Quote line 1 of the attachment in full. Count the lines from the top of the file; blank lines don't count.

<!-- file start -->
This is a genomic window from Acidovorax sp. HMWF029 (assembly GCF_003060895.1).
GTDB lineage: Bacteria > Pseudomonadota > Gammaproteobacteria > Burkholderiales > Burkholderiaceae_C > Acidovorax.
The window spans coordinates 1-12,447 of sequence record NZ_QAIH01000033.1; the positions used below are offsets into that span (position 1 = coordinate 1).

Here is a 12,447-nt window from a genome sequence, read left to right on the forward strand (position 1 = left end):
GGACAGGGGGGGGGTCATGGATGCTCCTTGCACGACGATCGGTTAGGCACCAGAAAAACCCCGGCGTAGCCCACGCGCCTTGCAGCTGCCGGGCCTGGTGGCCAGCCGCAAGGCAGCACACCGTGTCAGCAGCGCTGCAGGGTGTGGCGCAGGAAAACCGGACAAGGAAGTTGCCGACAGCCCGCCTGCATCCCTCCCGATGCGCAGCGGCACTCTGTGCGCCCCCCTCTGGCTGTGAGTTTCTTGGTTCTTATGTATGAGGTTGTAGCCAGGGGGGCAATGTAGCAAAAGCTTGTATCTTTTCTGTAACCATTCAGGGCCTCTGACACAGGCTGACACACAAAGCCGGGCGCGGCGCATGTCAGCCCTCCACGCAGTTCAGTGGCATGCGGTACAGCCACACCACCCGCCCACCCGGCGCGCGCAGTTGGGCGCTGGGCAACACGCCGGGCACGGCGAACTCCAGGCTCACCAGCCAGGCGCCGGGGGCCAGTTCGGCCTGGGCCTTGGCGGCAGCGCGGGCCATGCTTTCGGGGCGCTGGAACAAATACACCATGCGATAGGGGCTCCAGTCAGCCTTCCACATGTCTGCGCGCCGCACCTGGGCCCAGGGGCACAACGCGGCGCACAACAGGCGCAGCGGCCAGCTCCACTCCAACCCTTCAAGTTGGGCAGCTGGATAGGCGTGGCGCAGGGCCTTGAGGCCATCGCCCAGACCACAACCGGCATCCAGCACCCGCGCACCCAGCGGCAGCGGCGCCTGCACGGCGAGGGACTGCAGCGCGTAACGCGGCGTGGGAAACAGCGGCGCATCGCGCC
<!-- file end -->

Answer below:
This is a genomic window from Acidovorax sp. HMWF029 (assembly GCF_003060895.1).